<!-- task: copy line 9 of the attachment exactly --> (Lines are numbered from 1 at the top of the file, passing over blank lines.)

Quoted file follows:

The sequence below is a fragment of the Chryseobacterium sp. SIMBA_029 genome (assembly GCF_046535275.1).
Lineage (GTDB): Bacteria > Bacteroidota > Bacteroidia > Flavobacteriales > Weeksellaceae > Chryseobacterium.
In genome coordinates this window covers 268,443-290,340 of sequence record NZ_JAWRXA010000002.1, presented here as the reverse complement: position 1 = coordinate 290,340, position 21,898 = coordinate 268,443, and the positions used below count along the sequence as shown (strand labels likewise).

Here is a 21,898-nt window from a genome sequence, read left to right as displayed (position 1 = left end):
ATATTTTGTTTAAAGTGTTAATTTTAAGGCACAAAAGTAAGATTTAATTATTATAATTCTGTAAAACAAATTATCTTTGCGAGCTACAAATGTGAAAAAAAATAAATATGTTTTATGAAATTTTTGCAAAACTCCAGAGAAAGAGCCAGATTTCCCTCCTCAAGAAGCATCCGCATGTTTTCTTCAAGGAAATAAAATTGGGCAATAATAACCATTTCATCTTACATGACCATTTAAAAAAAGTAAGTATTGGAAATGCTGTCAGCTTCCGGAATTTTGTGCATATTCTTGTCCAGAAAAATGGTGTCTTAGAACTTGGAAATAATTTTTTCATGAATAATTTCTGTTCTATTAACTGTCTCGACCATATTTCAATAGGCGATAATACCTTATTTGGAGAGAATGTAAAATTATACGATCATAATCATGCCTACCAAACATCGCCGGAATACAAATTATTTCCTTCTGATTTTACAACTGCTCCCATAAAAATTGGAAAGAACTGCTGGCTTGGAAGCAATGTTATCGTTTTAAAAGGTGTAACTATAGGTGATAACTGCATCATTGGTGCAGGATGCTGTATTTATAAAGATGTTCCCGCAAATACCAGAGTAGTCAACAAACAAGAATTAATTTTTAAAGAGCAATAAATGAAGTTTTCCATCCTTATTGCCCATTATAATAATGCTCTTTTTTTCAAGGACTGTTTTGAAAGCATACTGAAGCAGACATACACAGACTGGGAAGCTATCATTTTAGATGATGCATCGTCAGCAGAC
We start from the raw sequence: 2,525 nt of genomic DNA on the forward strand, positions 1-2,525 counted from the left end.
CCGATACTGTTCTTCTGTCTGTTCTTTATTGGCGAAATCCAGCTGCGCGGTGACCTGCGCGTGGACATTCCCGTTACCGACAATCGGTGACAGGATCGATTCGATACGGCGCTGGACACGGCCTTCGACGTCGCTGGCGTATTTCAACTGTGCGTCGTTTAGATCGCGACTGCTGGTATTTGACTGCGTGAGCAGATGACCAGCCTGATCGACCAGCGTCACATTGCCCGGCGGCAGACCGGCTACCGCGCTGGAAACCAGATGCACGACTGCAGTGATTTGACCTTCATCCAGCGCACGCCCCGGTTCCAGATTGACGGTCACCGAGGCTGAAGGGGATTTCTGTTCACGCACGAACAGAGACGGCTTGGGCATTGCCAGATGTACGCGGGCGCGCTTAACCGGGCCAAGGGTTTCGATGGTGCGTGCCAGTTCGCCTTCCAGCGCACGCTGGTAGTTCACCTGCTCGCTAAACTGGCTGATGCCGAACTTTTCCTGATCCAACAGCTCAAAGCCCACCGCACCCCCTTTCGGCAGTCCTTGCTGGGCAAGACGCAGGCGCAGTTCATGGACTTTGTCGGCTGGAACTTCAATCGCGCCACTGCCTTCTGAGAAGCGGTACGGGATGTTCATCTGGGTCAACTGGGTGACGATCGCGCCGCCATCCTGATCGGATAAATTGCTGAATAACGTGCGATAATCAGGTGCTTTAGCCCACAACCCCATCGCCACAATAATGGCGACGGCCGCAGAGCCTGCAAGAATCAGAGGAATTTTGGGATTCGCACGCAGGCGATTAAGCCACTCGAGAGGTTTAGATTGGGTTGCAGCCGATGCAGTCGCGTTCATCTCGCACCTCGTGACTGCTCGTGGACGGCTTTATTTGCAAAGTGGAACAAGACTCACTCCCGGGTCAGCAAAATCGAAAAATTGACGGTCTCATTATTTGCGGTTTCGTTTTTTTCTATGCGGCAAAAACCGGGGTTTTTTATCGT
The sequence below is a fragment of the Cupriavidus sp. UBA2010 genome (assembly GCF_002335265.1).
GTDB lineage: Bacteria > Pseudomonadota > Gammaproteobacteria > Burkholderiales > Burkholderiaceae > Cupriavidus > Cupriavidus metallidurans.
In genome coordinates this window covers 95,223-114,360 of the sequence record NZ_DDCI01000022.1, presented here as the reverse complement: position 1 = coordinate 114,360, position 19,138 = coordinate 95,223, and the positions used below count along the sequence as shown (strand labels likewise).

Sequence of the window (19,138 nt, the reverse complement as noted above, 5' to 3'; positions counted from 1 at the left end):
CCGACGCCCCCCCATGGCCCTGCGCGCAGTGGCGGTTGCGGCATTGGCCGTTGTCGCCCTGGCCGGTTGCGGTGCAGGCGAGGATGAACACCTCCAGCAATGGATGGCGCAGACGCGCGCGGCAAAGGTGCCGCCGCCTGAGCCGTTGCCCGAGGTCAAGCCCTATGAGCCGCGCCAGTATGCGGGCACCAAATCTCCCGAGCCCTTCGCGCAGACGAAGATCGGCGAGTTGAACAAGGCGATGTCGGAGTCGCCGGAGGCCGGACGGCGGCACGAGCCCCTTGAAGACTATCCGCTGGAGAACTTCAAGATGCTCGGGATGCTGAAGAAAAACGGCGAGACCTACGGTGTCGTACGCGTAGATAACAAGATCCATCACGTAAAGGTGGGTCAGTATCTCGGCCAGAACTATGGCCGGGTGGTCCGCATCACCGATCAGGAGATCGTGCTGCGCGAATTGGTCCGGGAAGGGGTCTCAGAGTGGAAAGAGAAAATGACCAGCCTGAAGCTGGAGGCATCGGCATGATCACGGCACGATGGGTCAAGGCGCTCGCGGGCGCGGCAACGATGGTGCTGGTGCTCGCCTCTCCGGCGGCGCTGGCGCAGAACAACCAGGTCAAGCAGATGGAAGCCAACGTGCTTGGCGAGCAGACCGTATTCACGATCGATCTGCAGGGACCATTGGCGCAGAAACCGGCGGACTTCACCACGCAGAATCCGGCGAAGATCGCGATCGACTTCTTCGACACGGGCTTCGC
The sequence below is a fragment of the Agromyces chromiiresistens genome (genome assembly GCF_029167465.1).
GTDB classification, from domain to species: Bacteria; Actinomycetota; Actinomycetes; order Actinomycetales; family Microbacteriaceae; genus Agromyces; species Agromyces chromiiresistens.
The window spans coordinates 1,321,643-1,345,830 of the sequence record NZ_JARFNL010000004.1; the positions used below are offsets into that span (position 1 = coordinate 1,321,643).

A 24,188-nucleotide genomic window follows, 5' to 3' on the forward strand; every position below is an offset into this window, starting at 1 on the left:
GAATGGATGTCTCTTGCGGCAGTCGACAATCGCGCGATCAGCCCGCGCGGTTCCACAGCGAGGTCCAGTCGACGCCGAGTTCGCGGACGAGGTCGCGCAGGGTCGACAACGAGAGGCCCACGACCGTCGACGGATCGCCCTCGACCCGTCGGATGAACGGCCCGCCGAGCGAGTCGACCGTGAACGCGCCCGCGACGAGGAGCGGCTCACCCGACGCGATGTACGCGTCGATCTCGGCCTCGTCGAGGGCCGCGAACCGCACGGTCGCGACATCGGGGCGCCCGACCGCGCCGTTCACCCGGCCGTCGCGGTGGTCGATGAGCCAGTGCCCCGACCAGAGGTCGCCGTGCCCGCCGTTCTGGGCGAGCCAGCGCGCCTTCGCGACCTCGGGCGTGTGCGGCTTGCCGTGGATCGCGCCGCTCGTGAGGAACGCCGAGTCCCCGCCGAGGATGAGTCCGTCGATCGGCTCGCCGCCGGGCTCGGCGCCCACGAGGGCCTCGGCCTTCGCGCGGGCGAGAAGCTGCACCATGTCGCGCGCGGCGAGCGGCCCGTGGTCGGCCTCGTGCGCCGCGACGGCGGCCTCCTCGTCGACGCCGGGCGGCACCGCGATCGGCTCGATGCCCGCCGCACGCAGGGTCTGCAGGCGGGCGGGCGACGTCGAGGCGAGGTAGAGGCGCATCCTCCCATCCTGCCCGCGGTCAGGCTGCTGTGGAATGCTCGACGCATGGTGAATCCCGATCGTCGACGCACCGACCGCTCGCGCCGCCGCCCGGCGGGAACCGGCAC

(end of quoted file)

GTDB lineage: Bacteria > Pseudomonadota > Gammaproteobacteria > Burkholderiales > Burkholderiaceae > Cupriavidus > Cupriavidus metallidurans.